WITH THREE new City Council members being sworn in with a new mayor in January, and Jannie Blackwell opting not to fight over the Council majority leader position, it's tempting to see a new day dawning for City Council.

Let's hope so, anyway. The 17-member legislative body is coming off an unremarkable run that has marked them less as a body and more as a collection of teenagers at turns rowdy, petulant and sometimes even delinquent (c.f. Rick Mariano). The strong-mayor government makes Council weaknesses shine brighter, but the petty issues, lack of leadership and Council alignments and feuds that you need a map to keep track of don't help, either.

Mayor-elect Michael Nutter will start his term under a mantle of great expectations. So why don't we place similiarly high expectations on Council?

For example, let's expect Council members to remember that they are charged with helping to govern the city as a whole. It's too easy to take up side issues like foie gras and plastic garbage bags because the issues that really matter - taxes, full valuation, labor contracts, public safety - are difficult and complicated. And sure, district Council people must represent their constituency, but too often, it seems they're like developers who spend all their time negotiating community benefit agreements instead of putting up the building.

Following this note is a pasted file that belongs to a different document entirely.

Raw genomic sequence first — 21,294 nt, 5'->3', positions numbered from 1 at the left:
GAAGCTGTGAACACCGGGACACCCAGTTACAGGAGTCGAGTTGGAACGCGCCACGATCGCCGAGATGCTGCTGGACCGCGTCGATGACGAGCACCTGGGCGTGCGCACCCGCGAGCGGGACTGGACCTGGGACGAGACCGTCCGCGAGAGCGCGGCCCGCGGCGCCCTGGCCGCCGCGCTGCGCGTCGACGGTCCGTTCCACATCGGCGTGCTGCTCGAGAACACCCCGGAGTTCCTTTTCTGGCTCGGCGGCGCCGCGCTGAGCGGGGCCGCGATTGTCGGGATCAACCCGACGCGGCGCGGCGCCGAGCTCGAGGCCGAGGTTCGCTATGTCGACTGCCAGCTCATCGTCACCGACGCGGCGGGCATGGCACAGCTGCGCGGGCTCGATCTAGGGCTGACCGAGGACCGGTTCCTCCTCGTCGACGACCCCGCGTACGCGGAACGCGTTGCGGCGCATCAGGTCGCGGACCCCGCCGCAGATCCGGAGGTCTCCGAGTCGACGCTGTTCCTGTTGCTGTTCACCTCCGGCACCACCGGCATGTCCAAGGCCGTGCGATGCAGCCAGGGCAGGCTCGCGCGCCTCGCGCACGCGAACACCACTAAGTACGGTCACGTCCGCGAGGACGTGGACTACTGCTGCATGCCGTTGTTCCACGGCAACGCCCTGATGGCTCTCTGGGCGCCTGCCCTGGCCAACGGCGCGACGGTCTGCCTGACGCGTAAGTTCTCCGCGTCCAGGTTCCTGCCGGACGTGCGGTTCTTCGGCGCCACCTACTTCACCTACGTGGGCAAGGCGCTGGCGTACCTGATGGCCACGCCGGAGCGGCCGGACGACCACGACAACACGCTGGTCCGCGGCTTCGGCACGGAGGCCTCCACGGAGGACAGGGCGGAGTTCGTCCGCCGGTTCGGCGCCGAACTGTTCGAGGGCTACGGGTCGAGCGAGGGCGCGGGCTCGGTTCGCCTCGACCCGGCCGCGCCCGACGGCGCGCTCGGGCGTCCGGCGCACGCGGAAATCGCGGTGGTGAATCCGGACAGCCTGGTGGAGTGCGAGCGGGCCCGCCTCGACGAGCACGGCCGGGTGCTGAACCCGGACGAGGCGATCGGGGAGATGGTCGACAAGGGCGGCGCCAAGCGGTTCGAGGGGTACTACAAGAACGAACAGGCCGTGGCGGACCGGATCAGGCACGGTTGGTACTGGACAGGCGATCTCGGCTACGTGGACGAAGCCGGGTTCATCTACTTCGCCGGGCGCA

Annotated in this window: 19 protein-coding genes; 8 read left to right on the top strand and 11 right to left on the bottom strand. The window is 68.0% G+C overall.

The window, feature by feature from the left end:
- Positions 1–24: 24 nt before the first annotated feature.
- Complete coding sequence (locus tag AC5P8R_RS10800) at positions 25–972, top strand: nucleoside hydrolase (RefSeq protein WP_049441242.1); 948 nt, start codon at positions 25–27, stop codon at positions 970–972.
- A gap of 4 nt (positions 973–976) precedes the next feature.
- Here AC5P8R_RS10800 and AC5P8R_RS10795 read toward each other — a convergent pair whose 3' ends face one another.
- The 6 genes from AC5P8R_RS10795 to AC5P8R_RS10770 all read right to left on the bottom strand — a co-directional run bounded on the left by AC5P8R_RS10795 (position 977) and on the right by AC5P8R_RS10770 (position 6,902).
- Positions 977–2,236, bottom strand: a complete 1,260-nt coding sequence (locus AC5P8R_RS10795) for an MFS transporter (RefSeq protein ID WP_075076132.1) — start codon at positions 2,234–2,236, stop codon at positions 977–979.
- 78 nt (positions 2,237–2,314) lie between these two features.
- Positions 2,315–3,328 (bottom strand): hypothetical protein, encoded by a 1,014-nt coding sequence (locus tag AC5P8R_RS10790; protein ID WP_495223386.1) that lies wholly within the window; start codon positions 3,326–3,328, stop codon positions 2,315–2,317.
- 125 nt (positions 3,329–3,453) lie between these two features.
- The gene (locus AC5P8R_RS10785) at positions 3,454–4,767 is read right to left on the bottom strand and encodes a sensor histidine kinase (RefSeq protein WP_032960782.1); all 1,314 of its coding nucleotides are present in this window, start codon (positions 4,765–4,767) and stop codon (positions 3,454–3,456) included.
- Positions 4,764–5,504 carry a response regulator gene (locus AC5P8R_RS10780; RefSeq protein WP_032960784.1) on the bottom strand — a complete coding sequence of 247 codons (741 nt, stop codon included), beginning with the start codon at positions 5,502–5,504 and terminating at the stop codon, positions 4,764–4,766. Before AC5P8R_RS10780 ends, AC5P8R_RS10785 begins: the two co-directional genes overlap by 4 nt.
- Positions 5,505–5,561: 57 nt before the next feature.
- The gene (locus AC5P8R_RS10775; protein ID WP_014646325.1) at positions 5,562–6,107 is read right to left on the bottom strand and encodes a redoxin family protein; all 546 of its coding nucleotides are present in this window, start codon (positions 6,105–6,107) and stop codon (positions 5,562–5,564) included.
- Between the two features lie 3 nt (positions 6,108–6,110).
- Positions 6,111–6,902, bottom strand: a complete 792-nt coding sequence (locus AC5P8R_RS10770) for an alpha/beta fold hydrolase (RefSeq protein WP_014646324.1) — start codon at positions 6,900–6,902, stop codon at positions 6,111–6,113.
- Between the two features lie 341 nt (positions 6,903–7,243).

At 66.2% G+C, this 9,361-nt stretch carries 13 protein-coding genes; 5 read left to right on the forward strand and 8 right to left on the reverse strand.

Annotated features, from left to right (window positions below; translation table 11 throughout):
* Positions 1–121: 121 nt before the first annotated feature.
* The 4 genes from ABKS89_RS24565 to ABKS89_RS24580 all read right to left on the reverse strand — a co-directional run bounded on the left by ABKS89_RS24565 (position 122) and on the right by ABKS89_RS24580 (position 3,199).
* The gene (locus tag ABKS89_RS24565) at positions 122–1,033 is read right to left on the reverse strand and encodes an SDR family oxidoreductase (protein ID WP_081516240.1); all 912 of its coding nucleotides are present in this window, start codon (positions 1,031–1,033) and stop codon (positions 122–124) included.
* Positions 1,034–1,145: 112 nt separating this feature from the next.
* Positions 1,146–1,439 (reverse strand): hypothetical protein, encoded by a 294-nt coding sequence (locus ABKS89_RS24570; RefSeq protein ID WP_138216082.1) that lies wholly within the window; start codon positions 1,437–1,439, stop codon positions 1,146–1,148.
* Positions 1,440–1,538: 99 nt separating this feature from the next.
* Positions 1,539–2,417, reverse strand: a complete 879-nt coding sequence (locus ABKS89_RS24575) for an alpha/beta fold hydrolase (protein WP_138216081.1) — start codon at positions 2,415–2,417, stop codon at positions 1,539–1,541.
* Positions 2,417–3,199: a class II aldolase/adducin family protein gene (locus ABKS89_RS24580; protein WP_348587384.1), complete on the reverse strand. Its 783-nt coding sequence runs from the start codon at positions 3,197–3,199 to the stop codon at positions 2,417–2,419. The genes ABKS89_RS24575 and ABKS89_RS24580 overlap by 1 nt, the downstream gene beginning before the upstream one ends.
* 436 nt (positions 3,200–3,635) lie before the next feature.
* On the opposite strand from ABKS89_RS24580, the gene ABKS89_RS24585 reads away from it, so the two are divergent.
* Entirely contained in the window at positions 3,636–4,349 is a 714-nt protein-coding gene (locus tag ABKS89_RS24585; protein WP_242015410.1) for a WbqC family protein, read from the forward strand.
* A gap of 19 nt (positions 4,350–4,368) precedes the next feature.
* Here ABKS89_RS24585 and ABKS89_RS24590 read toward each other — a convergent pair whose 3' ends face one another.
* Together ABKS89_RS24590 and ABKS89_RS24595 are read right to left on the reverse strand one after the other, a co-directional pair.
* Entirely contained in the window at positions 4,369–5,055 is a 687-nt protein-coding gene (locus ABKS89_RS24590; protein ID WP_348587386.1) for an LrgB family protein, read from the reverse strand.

Let's expect Council to remember it isn't Christmas dinner. At its worst, Council is one big dysfunctional family squabbling over a holiday dinner, with shifting loyalties and secret agendas.

And while every mayor needs loyal opposition, too often, Council opposition is fueled by some weird agenda or nasty personal history. That hurts everyone.

Let's expect Council to step up to the plate on the big issues. And while Council's purview is somewhat limited, consider the important policy shifts in the city - tax reduction, ethics reform - that originated there. Council can do plenty on issues like public safety. For example, if the new police commissioner is going to be able to hand-pick his leadership, a charter change will need to be drafted and ready to go for the next election, in April. The specter of full valuation, which no one wants to touch, needs a Council champion.

Will a new day dawn for City Council? Maybe if we expect it, we will get it. *